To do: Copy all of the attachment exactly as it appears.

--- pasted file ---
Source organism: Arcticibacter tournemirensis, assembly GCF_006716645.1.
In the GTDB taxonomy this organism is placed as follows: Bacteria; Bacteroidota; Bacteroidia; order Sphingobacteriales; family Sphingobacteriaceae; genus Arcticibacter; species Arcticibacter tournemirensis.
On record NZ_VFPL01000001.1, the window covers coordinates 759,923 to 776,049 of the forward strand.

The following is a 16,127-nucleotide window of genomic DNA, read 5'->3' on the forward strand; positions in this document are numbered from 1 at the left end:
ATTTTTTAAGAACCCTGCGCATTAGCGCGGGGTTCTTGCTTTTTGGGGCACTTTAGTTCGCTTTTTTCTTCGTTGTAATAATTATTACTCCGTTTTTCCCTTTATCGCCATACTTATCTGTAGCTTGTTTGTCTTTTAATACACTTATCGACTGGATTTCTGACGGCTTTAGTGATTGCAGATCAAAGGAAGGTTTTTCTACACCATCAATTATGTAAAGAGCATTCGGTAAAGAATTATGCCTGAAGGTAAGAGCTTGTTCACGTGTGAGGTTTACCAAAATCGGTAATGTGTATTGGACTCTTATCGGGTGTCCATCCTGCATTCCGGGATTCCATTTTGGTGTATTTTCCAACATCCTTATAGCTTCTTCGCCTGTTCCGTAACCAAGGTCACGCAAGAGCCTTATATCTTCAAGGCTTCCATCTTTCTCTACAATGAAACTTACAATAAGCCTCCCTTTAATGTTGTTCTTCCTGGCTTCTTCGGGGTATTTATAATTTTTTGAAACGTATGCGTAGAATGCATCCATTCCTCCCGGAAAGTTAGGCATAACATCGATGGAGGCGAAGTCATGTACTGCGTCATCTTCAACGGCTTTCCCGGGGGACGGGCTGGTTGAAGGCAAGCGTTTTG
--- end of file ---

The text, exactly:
Source organism: Arcticibacter tournemirensis, assembly GCF_006716645.1.
In the GTDB taxonomy this organism is placed as follows: Bacteria; Bacteroidota; Bacteroidia; order Sphingobacteriales; family Sphingobacteriaceae; genus Arcticibacter; species Arcticibacter tournemirensis.
On record NZ_VFPL01000001.1, the window covers coordinates 759,923 to 776,049 of the forward strand.

The following is a 16,127-nucleotide window of genomic DNA, read 5'->3' on the forward strand; positions in this document are numbered from 1 at the left end:
ATTTTTTAAGAACCCTGCGCATTAGCGCGGGGTTCTTGCTTTTTGGGGCACTTTAGTTCGCTTTTTTCTTCGTTGTAATAATTATTACTCCGTTTTTCCCTTTATCGCCATACTTATCTGTAGCTTGTTTGTCTTTTAATACACTTATCGACTGGATTTCTGACGGCTTTAGTGATTGCAGATCAAAGGAAGGTTTTTCTACACCATCAATTATGTAAAGAGCATTCGGTAAAGAATTATGCCTGAAGGTAAGAGCTTGTTCACGTGTGAGGTTTACCAAAATCGGTAATGTGTATTGGACTCTTATCGGGTGTCCATCCTGCATTCCGGGATTCCATTTTGGTGTATTTTCCAACATCCTTATAGCTTCTTCGCCTGTTCCGTAACCAAGGTCACGCAAGAGCCTTATATCTTCAAGGCTTCCATCTTTCTCTACAATGAAACTTACAATAAGCCTCCCTTTAATGTTGTTCTTCCTGGCTTCTTCGGGGTATTTATAATTTTTTGAAACGTATGCGTAGAATGCATCCATTCCTCCCGGAAAGTTAGGCATAACATCGATGGAGGCGAAGTCATGTACTGCGTCATCTTCAACGGCTTTCCCGGGGGACGGGCTGGTTGAAGGCAAGCGTTTTG